Volume 45 | Number 1 | February 2010

Abstract List

Dana P. Goldman Ph.D., Anupam B. Jena M.D., Ph.D., Darius N. Lakdawalla Ph.D., Jennifer L. Malin, Jesse D. Malkin, Eric Sun


To estimate patients' elasticity of demand, willingness to pay, and consumer surplus for five high‐cost specialty medications treating metastatic disease or hematologic malignancies.

Data Source/Study Setting

Claims data from 71 private health plans from 1997 to 2005.

Study Design

This is a revealed preference analysis of the demand for specialty drugs among cancer patients. We exploit differences in plan generosity to examine how utilization of specialty oncology drugs varies with patient out‐of‐pocket costs.

Data Collection/Extraction Methods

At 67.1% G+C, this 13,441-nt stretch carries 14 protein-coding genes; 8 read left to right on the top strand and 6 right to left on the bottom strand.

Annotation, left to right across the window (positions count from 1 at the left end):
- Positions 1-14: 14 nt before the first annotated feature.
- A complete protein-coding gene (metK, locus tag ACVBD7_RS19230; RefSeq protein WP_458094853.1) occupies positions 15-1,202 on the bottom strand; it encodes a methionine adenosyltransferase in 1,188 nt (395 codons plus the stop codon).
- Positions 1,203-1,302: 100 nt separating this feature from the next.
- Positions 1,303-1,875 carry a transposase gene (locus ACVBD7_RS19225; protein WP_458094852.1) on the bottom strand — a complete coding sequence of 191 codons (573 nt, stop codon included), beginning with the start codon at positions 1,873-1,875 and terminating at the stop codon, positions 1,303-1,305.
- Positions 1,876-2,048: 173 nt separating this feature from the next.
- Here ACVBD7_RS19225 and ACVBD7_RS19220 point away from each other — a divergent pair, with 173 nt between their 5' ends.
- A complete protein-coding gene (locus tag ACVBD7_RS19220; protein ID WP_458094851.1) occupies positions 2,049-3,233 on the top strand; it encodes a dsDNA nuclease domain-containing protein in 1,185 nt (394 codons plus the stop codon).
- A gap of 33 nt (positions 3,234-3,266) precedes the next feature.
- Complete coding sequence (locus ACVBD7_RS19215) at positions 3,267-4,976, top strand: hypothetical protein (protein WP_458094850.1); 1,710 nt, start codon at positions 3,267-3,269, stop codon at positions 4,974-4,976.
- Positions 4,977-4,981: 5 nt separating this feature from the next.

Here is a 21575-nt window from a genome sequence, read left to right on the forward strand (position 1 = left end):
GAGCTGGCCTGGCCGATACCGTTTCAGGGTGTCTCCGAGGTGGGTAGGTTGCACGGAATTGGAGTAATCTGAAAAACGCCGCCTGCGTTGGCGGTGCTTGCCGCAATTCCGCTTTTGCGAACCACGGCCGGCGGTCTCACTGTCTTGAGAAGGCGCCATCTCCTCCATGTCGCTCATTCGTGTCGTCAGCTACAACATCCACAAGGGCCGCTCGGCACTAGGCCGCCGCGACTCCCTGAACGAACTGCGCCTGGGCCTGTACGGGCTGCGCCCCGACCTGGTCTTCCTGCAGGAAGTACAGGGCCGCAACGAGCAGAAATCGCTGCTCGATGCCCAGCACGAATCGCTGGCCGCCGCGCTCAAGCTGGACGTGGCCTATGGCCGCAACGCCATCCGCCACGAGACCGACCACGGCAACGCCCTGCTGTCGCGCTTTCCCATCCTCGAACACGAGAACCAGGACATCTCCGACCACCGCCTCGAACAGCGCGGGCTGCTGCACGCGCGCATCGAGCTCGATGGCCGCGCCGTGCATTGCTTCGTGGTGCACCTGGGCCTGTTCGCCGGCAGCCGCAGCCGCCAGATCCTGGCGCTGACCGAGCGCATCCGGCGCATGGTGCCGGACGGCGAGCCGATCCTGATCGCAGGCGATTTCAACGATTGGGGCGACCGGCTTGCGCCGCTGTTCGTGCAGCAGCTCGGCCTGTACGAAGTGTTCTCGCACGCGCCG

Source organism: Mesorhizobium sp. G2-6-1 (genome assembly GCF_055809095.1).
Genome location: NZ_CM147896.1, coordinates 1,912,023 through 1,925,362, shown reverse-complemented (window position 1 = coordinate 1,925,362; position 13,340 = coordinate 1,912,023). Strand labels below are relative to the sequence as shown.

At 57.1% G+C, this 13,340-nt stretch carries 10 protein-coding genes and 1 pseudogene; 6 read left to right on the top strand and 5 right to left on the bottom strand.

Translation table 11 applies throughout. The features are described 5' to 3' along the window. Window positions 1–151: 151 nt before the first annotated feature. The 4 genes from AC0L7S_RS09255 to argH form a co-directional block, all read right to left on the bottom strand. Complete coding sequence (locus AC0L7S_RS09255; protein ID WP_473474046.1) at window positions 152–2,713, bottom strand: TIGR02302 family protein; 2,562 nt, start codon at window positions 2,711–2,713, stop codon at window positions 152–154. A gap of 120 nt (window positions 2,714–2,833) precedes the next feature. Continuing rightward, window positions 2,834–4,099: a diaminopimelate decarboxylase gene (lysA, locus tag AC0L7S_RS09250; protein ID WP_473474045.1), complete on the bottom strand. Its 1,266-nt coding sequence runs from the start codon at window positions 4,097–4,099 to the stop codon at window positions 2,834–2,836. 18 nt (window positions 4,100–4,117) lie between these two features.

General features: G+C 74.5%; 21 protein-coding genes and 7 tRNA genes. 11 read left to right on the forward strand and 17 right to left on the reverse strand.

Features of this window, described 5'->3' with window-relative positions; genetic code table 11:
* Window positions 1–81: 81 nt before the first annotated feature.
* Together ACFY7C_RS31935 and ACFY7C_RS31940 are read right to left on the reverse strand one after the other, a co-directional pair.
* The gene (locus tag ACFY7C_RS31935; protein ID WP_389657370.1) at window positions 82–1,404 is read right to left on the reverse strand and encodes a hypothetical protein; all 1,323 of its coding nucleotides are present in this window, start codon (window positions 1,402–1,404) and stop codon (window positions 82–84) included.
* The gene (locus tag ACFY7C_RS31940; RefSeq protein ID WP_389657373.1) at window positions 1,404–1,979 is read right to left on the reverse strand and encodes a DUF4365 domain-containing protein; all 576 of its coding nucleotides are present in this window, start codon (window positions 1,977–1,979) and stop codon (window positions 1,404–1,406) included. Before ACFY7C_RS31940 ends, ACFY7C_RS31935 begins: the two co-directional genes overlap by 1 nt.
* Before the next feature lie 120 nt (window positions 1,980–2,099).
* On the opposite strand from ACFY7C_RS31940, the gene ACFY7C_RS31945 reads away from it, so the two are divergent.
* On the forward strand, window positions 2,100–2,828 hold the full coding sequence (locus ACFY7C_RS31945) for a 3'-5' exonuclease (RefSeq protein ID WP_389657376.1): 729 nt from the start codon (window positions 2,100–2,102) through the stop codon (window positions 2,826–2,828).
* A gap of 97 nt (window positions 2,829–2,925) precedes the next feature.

We extracted key variables from administrative health insurance claims records.

Principal Findings

A 25 percent reduction in out‐of‐pocket costs leads to a 5 percent increase in the probability that a patient initiates specialty cancer drug therapy. Among patients who initiate, a 25 percent reduction in out‐of‐pocket costs reduces the number of treatments (claims) by 1–3 percent, depending on the drug. On average, the value of these drugs to patients who use them is about four times the total cost paid by the patient and his or her insurer, although this ratio may be lower for oral specialty therapies.


The decision to initiate therapy with specialty oncology drugs is responsive to price, but not highly so. Among patients who initiate therapy, the amount of treatment is equally responsive. The drugs we examine are highly valued by patients in excess of their total costs, although oral agents warrant further scrutiny as copayments increase.